Study should encourage physicians to take note of findings
Blacks have a higher risk of developing prostate cancer than whites; for obese black men, that risk can quadruple as their weight increases, a recent study finds.
Roughly six in 10 prostate cancer cases occur in men older than 65, according to the American Cancer Society. For unknown reasons, it has long been known that black men, at any age, face a greater overall risk for the disease than men of other races. They also have the highest risk for aggressive prostate cancer and death.
This study, led by Wendy Barrington, an assistant professor in the school of nursing at the University of Washington, was designed to explore a possible connection between obesity and prostate cancer. Investigators analyzed data collected from nearly 3,400 black men and almost 22,700 white men between 2001 and 2011 as part of the Selenium and Vitamin E Cancer Prevention Trial. All of the men, age 55 and older, were cancer-free at the start of the trial.
During a five-year follow-up period, 270 black men and 1,453 white men in the study developed prostate cancer. Overall, there was 58 percent increased risk for prostate cancer among black men compared with white men. And obese black men had an even greater increase in risk. Very obese black men, those with a body mass index (BMI) of 35 or greater, had a 103 percent increased prostate cancer risk compared to white men in the same weight group.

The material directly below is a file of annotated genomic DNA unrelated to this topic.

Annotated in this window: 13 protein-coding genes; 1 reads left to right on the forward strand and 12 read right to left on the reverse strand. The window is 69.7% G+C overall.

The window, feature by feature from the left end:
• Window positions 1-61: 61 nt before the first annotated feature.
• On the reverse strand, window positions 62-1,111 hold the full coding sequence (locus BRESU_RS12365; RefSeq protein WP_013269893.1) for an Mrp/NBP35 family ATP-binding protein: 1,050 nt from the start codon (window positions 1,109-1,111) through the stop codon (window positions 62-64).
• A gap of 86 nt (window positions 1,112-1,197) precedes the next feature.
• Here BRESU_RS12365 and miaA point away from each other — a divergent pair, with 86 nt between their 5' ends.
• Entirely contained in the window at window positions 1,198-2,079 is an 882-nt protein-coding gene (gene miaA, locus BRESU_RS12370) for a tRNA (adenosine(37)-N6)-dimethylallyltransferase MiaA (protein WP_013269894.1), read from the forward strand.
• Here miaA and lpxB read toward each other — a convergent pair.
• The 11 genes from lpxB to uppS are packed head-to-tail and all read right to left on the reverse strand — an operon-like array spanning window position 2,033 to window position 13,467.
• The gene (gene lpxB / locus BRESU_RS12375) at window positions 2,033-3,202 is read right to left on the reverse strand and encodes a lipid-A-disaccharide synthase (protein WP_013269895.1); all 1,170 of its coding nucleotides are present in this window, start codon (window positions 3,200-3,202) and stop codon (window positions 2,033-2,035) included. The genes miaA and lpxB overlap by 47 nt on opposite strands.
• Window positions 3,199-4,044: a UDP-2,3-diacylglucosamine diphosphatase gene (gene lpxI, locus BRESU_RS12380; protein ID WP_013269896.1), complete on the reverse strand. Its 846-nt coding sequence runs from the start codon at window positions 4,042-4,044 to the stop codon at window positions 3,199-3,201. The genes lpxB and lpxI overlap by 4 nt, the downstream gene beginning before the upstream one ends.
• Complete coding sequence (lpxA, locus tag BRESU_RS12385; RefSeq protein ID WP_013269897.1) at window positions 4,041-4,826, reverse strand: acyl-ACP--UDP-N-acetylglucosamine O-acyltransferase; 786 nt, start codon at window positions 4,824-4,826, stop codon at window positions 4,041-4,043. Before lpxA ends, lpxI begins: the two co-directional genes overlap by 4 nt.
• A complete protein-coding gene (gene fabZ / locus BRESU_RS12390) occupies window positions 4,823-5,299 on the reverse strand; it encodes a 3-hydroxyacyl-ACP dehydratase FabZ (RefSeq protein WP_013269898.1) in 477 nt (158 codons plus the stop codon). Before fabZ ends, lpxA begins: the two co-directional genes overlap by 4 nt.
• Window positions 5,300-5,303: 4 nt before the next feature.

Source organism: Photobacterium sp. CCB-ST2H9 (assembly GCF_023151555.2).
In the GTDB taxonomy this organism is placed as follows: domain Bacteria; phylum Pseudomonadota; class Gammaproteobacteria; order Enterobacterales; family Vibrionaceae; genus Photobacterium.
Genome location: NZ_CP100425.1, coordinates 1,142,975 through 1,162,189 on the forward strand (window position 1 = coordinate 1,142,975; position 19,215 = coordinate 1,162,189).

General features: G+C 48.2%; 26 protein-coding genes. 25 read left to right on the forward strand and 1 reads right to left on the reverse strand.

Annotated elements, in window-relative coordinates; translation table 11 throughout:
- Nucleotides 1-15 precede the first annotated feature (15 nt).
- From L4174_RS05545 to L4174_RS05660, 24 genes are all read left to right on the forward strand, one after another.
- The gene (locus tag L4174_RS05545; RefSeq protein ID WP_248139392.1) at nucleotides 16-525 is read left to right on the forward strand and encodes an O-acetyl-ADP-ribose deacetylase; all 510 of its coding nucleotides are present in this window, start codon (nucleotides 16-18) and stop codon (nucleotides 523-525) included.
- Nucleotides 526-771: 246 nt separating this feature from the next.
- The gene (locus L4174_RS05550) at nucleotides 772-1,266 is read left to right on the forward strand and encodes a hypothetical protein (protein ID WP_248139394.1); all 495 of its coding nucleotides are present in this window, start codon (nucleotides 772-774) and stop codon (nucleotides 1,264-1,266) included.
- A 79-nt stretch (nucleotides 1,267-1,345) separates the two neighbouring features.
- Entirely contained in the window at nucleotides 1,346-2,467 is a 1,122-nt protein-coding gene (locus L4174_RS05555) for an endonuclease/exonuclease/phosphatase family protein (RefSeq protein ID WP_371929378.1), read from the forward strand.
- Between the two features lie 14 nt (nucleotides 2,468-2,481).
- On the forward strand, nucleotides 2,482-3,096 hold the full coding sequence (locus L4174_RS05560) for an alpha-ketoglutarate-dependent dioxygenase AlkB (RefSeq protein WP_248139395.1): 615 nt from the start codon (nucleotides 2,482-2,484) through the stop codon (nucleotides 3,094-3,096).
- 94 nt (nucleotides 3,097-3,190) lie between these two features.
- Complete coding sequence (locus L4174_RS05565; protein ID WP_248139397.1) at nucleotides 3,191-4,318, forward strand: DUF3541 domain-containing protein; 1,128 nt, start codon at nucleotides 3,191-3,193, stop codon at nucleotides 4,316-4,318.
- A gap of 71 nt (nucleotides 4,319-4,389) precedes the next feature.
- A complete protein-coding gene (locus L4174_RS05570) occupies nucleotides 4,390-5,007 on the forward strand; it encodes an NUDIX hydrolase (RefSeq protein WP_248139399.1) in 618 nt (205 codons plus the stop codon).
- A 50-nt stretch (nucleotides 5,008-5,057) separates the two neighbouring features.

The study also found that severely obese black men had a 122 percent increased risk for low-grade (slow-moving) prostate cancer. Their risk for high-grade (fast-moving) disease was 81 percent higher. Obese white men, meanwhile, had a 33 percent higher risk for aggressive prostate cancer compared with normal-weight whites, and no greater risk for the slow-growing form.
“We did account for many differences that could affect prostate cancer risk, such as access to care, and lifestyle factors, such as diet and physical activity,” Barrington said.
Being overweight or obese has been linked to a higher risk of some other types of cancer, including colon, esophagus, kidney and pancreatic cancers, but experts say this study established only an association between race, obesity and prostate cancer, not a direct cause-and-effect relationship. Barrington said the findings should lead to a redoubling of efforts to encourage obesity prevention among black men. The study’s results should also strengthen calls for routine prostate cancer screening in high-risk populations, which now includes obese men of African descent.
“The main ‘take-home’ point for practicing physicians is to recognize that obesity has a different relationship to prostate cancer risk in African-American [men] compared to non-Hispanic white men,” Barrington said. So the reasons for the disparity could “really just speculation at this point. it could be that there’s actually a biological difference between African-American and non-Hispanic white men.”